Figure 4.  Total sway between the pregnant fallers, pregnant non-fallers, and non-pregnant controls. The sway velocity was significantly different between groups (control, pregnant fallers, and pregnant non-fallers; P < 0.001), as well as between forward and backward perturbations (P = 0.017), and the small, medium, and large perturbations (P < 0.001).

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The pregnant women reported participation in a variety of exercise modalities. Thirty-one of the 41 pregnant participants reported regular exercise at some point during their pregnancies, whereas ten reported no exercise at all while pregnant. Several subjects reported participation in more than one exercise modality. Walking was by far the most common exercise modality, with 29 of the 41 pregnant women stating that they walked at least three times a week for at least 30 minutes per session at some point during their pregnancy. Prenatal yoga or Pilates was the second most preferred exercise, with 29.2% of the women reporting that they participated in these activities at some point during their pregnancy. Other forms of exercise included jogging (n = 4), swimming (n = 8), cycling (n = 3), aerobics (n = 4), dancing (n = 2), strength training (n = 6), and martial arts (n = 1). No subject reported participation in organised sports while pregnant.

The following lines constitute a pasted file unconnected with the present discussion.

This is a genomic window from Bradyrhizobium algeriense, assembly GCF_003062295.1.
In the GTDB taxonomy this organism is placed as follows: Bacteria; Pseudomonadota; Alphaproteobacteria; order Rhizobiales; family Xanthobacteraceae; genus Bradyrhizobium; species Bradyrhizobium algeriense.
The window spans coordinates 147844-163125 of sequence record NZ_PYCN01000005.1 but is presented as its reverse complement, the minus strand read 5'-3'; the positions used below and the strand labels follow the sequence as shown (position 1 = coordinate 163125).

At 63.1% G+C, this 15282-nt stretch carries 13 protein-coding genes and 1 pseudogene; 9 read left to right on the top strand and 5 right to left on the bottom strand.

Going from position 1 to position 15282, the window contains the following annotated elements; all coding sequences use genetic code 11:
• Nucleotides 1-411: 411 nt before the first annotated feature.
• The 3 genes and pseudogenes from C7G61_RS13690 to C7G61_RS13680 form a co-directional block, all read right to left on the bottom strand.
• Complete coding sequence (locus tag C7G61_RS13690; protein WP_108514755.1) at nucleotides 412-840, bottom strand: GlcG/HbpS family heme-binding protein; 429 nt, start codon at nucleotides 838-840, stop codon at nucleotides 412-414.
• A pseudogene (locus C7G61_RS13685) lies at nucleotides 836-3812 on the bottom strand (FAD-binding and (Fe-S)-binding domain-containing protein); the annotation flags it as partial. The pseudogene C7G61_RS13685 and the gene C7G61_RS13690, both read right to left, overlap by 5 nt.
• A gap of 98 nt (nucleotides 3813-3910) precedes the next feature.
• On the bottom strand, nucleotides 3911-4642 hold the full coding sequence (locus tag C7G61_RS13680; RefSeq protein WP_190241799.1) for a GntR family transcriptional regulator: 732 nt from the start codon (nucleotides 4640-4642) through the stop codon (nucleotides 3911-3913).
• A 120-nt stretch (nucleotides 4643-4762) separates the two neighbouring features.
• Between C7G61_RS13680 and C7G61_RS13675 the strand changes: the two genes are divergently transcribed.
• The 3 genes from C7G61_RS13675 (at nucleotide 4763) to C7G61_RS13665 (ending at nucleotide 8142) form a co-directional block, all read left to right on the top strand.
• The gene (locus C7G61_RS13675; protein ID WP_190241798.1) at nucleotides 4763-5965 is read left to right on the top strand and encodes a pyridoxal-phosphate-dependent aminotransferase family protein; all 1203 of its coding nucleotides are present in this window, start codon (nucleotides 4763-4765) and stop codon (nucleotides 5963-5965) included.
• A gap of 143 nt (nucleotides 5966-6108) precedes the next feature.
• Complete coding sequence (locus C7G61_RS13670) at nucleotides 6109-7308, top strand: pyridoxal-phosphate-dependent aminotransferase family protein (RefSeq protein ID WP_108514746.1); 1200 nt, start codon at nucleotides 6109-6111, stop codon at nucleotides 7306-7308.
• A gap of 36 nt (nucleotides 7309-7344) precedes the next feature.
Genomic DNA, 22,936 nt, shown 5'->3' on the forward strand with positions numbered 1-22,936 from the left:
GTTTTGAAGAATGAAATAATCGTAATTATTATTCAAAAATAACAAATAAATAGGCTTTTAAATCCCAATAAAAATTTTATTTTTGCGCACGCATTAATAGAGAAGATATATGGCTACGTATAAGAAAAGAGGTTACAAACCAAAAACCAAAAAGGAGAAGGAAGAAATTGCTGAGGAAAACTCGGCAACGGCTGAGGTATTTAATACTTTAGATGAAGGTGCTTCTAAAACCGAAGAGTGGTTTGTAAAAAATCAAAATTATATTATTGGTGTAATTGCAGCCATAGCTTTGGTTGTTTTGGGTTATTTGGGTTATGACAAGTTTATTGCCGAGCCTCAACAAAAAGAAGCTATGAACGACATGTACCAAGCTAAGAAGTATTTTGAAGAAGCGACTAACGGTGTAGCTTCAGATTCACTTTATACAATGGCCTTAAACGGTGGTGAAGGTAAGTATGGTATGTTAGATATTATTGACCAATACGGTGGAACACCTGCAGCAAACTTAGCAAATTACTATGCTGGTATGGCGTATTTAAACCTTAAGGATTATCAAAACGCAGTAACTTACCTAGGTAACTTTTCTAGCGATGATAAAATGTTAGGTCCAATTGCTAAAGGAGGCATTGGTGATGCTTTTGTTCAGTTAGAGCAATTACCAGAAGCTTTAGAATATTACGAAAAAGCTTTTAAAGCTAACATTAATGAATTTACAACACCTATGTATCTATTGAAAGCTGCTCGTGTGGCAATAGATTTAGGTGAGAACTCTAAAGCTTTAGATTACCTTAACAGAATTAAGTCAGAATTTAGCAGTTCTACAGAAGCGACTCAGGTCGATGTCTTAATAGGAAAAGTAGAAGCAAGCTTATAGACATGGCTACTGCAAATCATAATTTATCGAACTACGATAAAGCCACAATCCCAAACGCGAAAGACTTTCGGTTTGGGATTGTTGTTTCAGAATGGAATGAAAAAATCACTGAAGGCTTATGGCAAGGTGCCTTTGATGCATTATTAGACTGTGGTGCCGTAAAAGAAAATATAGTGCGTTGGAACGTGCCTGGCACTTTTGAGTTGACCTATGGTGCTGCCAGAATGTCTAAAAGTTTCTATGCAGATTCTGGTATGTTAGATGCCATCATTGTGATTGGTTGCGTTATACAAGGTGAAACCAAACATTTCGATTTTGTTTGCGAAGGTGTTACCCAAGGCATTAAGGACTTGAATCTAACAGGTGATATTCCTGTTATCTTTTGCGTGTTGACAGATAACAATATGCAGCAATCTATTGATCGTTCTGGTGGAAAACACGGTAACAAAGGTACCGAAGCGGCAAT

A chi-square analysis was performed on the falls and exercise categorisation data. Of the 29 women for whom we have complete data sets, 15 were categorised as fallers and 22 were categorised as exercisers. Specifically, the distribution was as follows: exercisers who did not fall, n = 14; exercisers who fell, n = 8; non-exercisers who did not fall, n = 0; non-exercisers who fell, n = 7.

It is noteworthy that all seven of the sedentary pregnant women fell, whereas only eight of the 22 pregnant women who exercised reported that they fell. Therefore, the faller/exercise categorisations are not independent of one another. The chi-square test for the fall categorisation was 0.31 (P = 0.577), meaning that fallers were statistically not more likely to be non-exercisers than exercisers. However, the chi-square test for the exercise categorisation was 7.759 (P = 0.005), meaning that non-exercisers were more likely to fall than those who participated in regular exercise.

Discussion

  1. Top of page
  2. Abstract
  3. Introduction
  4. Methods
  5. Results
  6. Discussion
  7. Conclusion
  8. Disclosure of interests
  9. Contribution to authorship
  10. Details of ethics approval
  11. Funding
  12. Acknowledgements
  13. References